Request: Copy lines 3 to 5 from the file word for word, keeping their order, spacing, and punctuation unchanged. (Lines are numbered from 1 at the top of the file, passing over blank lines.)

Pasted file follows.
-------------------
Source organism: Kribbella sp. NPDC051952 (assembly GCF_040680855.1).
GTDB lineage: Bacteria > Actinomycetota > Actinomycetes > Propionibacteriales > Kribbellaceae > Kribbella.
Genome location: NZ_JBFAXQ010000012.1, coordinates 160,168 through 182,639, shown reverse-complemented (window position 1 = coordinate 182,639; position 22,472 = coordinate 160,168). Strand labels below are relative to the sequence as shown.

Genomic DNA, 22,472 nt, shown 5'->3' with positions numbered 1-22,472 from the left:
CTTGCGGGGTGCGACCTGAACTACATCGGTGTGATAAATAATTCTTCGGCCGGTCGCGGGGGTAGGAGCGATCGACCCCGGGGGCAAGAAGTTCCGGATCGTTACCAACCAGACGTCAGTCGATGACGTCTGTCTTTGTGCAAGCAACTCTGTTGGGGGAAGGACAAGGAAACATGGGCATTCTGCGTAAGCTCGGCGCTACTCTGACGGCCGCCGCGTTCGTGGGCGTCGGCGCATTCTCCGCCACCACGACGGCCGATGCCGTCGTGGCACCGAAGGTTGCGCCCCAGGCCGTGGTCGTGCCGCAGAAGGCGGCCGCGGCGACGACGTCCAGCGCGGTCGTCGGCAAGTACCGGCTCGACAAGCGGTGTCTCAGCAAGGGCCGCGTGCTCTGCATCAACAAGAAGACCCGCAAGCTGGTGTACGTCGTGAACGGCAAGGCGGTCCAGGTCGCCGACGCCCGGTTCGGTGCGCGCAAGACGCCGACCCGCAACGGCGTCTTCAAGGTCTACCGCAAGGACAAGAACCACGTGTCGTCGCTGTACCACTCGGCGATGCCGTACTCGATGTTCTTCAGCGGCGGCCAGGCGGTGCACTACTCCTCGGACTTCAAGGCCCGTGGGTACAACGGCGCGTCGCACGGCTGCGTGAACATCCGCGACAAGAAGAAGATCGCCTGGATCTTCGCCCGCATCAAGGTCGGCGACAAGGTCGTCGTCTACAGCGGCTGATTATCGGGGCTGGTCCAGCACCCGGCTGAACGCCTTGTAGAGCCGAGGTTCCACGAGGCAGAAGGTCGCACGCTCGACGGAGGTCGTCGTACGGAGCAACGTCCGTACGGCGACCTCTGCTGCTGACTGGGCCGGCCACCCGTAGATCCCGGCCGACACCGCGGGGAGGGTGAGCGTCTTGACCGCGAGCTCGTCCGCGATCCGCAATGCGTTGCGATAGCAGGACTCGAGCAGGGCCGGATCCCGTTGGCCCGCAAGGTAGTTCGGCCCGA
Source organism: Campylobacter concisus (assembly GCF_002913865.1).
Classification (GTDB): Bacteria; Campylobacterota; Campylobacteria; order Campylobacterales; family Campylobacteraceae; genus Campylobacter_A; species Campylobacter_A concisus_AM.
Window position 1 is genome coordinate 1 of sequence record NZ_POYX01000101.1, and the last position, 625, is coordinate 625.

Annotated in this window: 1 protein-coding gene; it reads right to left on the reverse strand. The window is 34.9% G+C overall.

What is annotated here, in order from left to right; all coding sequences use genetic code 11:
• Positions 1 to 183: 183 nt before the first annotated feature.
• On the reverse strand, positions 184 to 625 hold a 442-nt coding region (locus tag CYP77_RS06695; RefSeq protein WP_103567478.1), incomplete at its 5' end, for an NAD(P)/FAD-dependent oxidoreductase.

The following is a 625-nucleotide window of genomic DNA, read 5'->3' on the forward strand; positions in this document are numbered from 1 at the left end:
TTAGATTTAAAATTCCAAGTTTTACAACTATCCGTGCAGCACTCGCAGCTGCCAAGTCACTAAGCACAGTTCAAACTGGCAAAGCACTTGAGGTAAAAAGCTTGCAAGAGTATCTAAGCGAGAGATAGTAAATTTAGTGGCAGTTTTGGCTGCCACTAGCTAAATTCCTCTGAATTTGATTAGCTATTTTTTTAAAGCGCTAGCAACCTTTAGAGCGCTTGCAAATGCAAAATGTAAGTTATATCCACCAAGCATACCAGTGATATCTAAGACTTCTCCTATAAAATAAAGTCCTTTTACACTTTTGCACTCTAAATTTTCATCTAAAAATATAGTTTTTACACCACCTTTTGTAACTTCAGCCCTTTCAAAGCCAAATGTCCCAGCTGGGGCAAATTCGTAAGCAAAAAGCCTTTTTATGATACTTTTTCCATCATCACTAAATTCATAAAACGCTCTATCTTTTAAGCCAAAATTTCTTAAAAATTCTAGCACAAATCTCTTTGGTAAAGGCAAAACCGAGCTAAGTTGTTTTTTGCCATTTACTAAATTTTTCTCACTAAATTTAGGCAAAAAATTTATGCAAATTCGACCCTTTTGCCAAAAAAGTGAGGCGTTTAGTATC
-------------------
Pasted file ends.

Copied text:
Genome location: NZ_JBFAXQ010000012.1, coordinates 160,168 through 182,639, shown reverse-complemented (window position 1 = coordinate 182,639; position 22,472 = coordinate 160,168). Strand labels below are relative to the sequence as shown.

Genomic DNA, 22,472 nt, shown 5'->3' with positions numbered 1-22,472 from the left:
CTTGCGGGGTGCGACCTGAACTACATCGGTGTGATAAATAATTCTTCGGCCGGTCGCGGGGGTAGGAGCGATCGACCCCGGGGGCAAGAAGTTCCGGATCGTTACCAACCAGACGTCAGTCGATGACGTCTGTCTTTGTGCAAGCAACTCTGTTGGGGGAAGGACAAGGAAACATGGGCATTCTGCGTAAGCTCGGCGCTACTCTGACGGCCGCCGCGTTCGTGGGCGTCGGCGCATTCTCCGCCACCACGACGGCCGATGCCGTCGTGGCACCGAAGGTTGCGCCCCAGGCCGTGGTCGTGCCGCAGAAGGCGGCCGCGGCGACGACGTCCAGCGCGGTCGTCGGCAAGTACCGGCTCGACAAGCGGTGTCTCAGCAAGGGCCGCGTGCTCTGCATCAACAAGAAGACCCGCAAGCTGGTGTACGTCGTGAACGGCAAGGCGGTCCAGGTCGCCGACGCCCGGTTCGGTGCGCGCAAGACGCCGACCCGCAACGGCGTCTTCAAGGTCTACCGCAAGGACAAGAACCACGTGTCGTCGCTGTACCACTCGGCGATGCCGTACTCGATGTTCTTCAGCGGCGGCCAGGCGGTGCACTACTCCTCGGACTTCAAGGCCCGTGGGTACAACGGCGCGTCGCACGGCTGCGTGAACATCCGCGACAAGAAGAAGATCGCCTGGATCTTCGCCCGCATCAAGGTCGGCGACAAGGTCGTCGTCTACAGCGGCTGATTATCGGGGCTGGTCCAGCACCCGGCTGAACGCCTTGTAGAGCCGAGGTTCCACGAGGCAGAAGGTCGCACGCTCGACGGAGGTCGTCGTACGGAGCAACGTCCGTACGGCGACCTCTGCTGCTGACTGGGCCGGCCACCCGTAGATCCCGGCCGACACCGCGGGGAGGGTGAGCGTCTTGACCGCGAGCTCGTCCGCGATCCGCAATGCGTTGCGATAGCAGGACTCGAGCAGGGCCGGATCCCGTTGGCCCGCAAGGTAGTTCGGCCCGA